Is Bill Ayers Influencing ‘Race to the Top’?
A close colleague of the former terrorist is deeply involved in designing the president's program.
September 25, 2012 - 12:00 am
As I described in my report for Accuracy in Media (“Terrorist Professor Bill Ayers and Obama’s Federal School Curriculum”): under the new Common Core initiative attached to Race to the Top, all school children will be required to pass national tests now essentially being written by Ayers “pal” and close radical colleague, Professor of Education Linda Darling-Hammond. The close collegial relationship between the two is matched by their similar education philosophies. Be prepared to have your children tested for the right attitudes in “social justice” through such means as “collaborative discussion,” one of the actual criteria now in place for eleventh- and twelfth-graders.
How much influence has Ayers had? At this point, we don’t know exactly.
But we do know that in October 2009, he was one of the keynote speakers at a conference by the Renaissance Group, a group made up mostly of state colleges. We do know that at that same conference Secretary of Education Arne Duncan and Under Secretary of Education Martha Kanter spoke. So did Nevin Brown from a company called Achieve Inc., which is essentially project manager for Common Core. Also, like most of the players in this educational initiative, Achieve is the recipient of the largesse of the Bill and Melinda Gates Foundation.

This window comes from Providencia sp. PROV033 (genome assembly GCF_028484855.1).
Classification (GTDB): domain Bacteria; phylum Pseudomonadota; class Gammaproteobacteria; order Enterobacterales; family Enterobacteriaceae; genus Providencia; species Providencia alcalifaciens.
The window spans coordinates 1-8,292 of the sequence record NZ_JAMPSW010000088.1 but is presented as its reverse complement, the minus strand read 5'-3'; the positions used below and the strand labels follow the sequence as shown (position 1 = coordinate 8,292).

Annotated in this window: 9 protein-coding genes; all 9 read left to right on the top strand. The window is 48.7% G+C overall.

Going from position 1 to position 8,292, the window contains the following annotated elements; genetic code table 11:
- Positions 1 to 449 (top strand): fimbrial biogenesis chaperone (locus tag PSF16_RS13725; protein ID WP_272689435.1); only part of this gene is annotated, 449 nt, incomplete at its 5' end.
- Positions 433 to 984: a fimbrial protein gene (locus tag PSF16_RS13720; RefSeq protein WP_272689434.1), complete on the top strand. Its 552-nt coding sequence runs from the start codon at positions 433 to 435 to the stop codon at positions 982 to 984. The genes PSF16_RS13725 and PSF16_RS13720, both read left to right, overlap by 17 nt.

In his latest book Spreading the Wealth, Stanley Kurtz quite logically maintains that after the 2008 controversy Obama decided he would distance himself from Ayers and instead have a proxy like Linda Darling-Hammond working with the White House. Although Darling-Hammond does not share Ayers’ bomb-throwing history, she is on the same page when it comes to education.
So Ayers was at a conference with the two highest officials in the Department of Education. The video links for the conference on the Renaissance web page are not working. The director says he is having technical people looking into the problem. So far, this is all we have. That doesn’t mean there isn’t more.
Read more about the coming diktats of Common Core in my report here.